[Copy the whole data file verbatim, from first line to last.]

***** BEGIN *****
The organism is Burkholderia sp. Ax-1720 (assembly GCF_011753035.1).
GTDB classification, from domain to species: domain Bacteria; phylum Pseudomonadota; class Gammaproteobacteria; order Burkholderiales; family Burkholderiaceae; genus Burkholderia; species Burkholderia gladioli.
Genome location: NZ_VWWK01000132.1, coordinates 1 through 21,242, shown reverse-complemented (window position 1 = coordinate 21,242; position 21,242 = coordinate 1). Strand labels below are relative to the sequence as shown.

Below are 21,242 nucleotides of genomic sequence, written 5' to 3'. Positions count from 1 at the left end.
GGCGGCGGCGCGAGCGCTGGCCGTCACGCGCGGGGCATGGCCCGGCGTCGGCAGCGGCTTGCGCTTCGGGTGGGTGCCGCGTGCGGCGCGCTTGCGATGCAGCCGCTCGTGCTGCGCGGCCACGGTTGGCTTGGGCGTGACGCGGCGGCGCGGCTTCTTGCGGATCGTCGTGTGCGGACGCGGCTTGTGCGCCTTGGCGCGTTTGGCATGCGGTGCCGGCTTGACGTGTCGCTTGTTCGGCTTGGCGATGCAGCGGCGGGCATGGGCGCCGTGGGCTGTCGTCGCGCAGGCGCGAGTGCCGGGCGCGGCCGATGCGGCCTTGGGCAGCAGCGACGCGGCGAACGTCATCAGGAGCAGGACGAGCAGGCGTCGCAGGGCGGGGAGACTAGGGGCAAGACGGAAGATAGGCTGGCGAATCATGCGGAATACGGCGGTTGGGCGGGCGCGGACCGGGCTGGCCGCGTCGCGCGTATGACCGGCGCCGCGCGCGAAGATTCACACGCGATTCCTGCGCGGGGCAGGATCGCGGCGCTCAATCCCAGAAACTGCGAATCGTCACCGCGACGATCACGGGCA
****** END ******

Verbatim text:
The organism is Burkholderia sp. Ax-1720 (assembly GCF_011753035.1).
GTDB classification, from domain to species: domain Bacteria; phylum Pseudomonadota; class Gammaproteobacteria; order Burkholderiales; family Burkholderiaceae; genus Burkholderia; species Burkholderia gladioli.
Genome location: NZ_VWWK01000132.1, coordinates 1 through 21,242, shown reverse-complemented (window position 1 = coordinate 21,242; position 21,242 = coordinate 1). Strand labels below are relative to the sequence as shown.

Below are 21,242 nucleotides of genomic sequence, written 5' to 3'. Positions count from 1 at the left end.
GGCGGCGGCGCGAGCGCTGGCCGTCACGCGCGGGGCATGGCCCGGCGTCGGCAGCGGCTTGCGCTTCGGGTGGGTGCCGCGTGCGGCGCGCTTGCGATGCAGCCGCTCGTGCTGCGCGGCCACGGTTGGCTTGGGCGTGACGCGGCGGCGCGGCTTCTTGCGGATCGTCGTGTGCGGACGCGGCTTGTGCGCCTTGGCGCGTTTGGCATGCGGTGCCGGCTTGACGTGTCGCTTGTTCGGCTTGGCGATGCAGCGGCGGGCATGGGCGCCGTGGGCTGTCGTCGCGCAGGCGCGAGTGCCGGGCGCGGCCGATGCGGCCTTGGGCAGCAGCGACGCGGCGAACGTCATCAGGAGCAGGACGAGCAGGCGTCGCAGGGCGGGGAGACTAGGGGCAAGACGGAAGATAGGCTGGCGAATCATGCGGAATACGGCGGTTGGGCGGGCGCGGACCGGGCTGGCCGCGTCGCGCGTATGACCGGCGCCGCGCGCGAAGATTCACACGCGATTCCTGCGCGGGGCAGGATCGCGGCGCTCAATCCCAGAAACTGCGAATCGTCACCGCGACGATCACGGGCA